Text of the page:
Named after Eileen Gray’s summer house in Maison en Bord de Mer at Roquebrune Cap Martin, which she built for herself and her collaborator Jean Badovici, the name E1027 is in code. E is for Eileen, 10 for Jean (J is the 10th letter of the alphabet), 2 for B(adovici) and 7 for G(ray).
This simple height adjustable glass and chrome table was originally designed to indulge her sister’s love of eating breakfast in bed and, from such humble beginnings has become a sought after design classic.
According to the Design Museum, Gray was ignored for most of her life and it wasn’t until after her death that she finally gained recognition as one of the most important designers of the 20th century.
A biography of her on the site relates that: “As a woman, Eileen Gray was denied access to the supportive networks from which her male contemporaries benefited. Neither did she have the advantage of working with a powerful male mentor, like most of the other women who made an impact on early 20th century design: such as Charlotte Perriand with Le Corbusier, then Jean Prouvé; Anni Albers with her husband Josef; or Lilly Reich with Mies Van Der Röhe.”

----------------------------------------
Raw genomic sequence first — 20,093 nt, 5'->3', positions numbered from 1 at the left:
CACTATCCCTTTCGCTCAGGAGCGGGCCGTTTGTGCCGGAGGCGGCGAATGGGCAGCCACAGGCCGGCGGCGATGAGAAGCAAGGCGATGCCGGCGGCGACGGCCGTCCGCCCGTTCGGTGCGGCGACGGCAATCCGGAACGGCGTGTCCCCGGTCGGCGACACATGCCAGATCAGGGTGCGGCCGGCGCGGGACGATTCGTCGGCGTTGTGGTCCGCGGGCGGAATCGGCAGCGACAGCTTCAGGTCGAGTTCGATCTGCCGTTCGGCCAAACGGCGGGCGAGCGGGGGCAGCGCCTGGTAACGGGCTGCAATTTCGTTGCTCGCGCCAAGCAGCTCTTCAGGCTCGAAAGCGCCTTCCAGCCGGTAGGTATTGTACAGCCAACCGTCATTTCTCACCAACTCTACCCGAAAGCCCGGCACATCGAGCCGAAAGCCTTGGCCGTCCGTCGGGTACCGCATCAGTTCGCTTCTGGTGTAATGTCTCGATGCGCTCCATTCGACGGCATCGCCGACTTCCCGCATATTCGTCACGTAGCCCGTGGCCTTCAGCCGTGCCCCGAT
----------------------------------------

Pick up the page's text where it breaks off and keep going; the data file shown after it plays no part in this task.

Nor did she study at the same schools as they did, such as the Bauhaus in Germany, or work as an apprentice in a studio like Le Corbusier’s in Paris. Instead, her privileged background – like her gender – left her isolated.
Gray was born in Ireland, the youngest of five children in a wealthy family and she divided her time between there and the family’s other home in Kensington, London. Her father, an artist, allowed her to enrol at the Slade School of Art and she first worked as a lacquer artist.
After WWI Gray decided to concentrate on architecture, encouraged by the Romanian-born architecture critic Jean Badovici and in 1924 they began work on the construction of a house,E-1027, on a steep cliff overlooking the Mediterranean at Roquebrune near Monaco. Gray designed the furniture as well as working with Badovici on its structure. The table and equally well-known Bibendum armchair were inspired by the recent tubular steel experiments of Marcel Breuer at the Bauhaus.
Ruth Aram, director of Aram Store, Drury Lane, London, WC2, says the E1027 is her favourite piece.
“We stock hundreds of designers but my personal favourite has to be Eileen Gray’s E1027 side table – we’ve had one at home for years, and it just works. The kids use it, I use it, it’s perfect.”